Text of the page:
Swedish pop-trio Daybehavior’s history stretches back over twenty years- their first album was released in 1996- but their album releases are far from regular. This is only their fourth, and their first since 2012. Listening to it, you can easily believe that this is due to long gestation periods in which the band are aiming for synthpop perfection- because they’re very close to achieving it.
From the bright opening chords and purposeful groove of opener “Burning Slowly” and onwards, this is timeless synthpop work, the kind that was born in the 1980’s, sonically perfected in the 90’s, but which now exists outside musical time. It’s rarely concerned with modern pop techniques or standards, and revels in the joy of synth chords, drum machines, and catchy verse-chorus female vocals that, being from Sweden, are inevitably excellent. There’s something in Swedish DNA that makes them better at writing choruses than anyone else, and it’s on display here.
The single “Tears That Dry”- for which the YouTube video is available now- is a strong example of what to expect. Other highlights include the extremely motorway-friendly “Driving In My Car”, and coincidentally, and the mostly-spoken nostalgia of faintly more industrial-sounding “It All Started With A Train”. The most-hummable-hours-after-you’ve-heard-it-melody award has to go to the utterly dreamy, Xenomania-esque “Change”- the YouTube video for which is now more than four years old, showing again what a long birthing period this album has had.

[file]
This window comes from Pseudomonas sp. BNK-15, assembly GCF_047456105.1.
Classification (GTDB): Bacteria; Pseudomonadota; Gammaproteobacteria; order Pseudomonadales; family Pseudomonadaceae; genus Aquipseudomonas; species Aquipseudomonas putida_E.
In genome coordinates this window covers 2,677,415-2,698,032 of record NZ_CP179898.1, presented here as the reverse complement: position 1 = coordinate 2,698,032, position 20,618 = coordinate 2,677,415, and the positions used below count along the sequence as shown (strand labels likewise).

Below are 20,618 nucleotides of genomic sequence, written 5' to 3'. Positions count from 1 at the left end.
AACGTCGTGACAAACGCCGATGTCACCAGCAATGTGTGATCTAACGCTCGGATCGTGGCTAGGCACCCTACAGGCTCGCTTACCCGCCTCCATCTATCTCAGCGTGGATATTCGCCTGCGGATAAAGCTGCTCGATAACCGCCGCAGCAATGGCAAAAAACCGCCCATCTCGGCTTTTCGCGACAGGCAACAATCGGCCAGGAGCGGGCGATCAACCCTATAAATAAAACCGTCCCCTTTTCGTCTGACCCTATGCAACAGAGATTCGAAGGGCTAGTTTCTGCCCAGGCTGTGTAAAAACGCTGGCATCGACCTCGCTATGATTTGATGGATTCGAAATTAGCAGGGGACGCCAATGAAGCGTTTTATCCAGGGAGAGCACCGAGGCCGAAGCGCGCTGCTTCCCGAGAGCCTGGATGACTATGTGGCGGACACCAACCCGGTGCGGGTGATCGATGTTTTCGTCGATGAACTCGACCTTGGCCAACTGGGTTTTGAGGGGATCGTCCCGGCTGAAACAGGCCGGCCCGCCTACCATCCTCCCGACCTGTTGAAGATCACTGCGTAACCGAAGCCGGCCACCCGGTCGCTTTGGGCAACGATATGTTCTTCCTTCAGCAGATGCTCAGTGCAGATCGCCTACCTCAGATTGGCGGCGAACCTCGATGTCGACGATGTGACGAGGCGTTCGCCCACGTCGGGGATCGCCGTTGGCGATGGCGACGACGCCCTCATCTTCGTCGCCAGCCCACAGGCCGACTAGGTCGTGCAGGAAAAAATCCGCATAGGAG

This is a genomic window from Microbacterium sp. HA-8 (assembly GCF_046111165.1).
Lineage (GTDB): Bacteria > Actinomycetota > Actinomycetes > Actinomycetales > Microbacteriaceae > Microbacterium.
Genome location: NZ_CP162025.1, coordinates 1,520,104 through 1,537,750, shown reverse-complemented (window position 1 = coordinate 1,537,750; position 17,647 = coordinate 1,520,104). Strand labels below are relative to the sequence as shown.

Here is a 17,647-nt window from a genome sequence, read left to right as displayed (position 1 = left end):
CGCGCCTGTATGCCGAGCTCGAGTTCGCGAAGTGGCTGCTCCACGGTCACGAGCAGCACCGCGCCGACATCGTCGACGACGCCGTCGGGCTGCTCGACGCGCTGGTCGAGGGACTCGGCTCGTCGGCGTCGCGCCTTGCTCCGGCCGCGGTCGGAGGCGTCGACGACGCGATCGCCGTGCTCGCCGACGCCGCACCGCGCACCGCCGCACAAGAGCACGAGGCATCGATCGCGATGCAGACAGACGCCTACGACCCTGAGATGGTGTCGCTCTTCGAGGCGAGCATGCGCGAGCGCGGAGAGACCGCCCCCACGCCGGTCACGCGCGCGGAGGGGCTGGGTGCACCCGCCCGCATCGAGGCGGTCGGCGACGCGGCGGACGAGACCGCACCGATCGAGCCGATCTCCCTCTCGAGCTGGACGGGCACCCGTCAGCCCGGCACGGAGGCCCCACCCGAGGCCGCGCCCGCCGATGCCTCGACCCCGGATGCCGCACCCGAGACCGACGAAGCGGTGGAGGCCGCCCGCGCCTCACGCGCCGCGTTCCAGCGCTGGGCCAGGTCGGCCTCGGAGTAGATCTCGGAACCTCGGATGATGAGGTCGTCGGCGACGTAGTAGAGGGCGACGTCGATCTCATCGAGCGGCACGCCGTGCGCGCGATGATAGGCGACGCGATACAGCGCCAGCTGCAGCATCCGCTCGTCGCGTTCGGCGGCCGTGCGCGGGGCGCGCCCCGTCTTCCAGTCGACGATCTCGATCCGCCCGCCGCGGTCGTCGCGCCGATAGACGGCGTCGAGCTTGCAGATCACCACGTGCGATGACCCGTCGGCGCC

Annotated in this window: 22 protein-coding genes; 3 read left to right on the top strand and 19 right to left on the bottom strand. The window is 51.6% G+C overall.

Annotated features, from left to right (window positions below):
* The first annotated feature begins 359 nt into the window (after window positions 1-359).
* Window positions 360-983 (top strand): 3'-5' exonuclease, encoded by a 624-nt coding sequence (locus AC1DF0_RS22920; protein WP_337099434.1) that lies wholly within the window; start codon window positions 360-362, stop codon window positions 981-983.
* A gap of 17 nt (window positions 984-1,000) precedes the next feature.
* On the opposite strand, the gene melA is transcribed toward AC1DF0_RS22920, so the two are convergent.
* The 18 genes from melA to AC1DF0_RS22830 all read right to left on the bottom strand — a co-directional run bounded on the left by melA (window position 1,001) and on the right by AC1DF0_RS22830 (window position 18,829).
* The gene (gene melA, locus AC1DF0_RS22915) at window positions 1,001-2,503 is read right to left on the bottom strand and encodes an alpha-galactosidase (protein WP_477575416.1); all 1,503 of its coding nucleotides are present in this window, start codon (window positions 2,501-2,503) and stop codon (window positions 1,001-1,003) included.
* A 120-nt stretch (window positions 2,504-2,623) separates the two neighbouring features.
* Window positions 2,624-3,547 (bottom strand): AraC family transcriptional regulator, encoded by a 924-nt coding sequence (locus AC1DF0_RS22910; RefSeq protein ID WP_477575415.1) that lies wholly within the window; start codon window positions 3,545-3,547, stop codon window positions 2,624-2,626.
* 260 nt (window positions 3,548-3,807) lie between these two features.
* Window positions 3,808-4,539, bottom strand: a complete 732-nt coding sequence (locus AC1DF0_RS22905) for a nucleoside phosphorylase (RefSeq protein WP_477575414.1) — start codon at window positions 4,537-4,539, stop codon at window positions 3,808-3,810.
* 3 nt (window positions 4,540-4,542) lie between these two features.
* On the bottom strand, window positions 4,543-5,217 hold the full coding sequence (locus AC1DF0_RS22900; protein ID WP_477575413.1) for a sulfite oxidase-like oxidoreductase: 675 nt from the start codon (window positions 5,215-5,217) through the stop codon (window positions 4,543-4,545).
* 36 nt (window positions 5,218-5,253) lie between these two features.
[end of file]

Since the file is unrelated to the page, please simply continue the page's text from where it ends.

If I were deliberately trying to find fault, I might suggest that across 12 tracks, there’s a slight shortage of variety. Tracks like “Solitude” and “A Perfect Day” give you standard slow ballad numbers, complete with plenty of emotive synth-strings, but it still feels quite conventional and they are the album’s weak points- as though it’s a contractual obligation that every album is obliged to have a ballad, rather than something they really wanted to do. When each track is followed by a thumping 4/4 beat and rolling bass, it’s an energising relief. There’s no real sign of the band pushing the boat out and trying something genuinely different or experimental. This is all comfort zone stuff, clearly- though for many fans I expect that’s precisely what they would want, especially so long after the last new material.
The list of famous acts who you could cite in a “recommend if you like” list is almost too extensive to make it worth attempting. There are shades of OMD, and more than a little bit of Pet Shop Boys. The wistful breathiness of the vocals in tracks like “Driving In My Car” is sometimes quite Saint Etienne-y.
This is absolutely premium Swedish synthpop. It’s a touch weak in the ballads but it’s more than made up for by some stomping singalong tunes.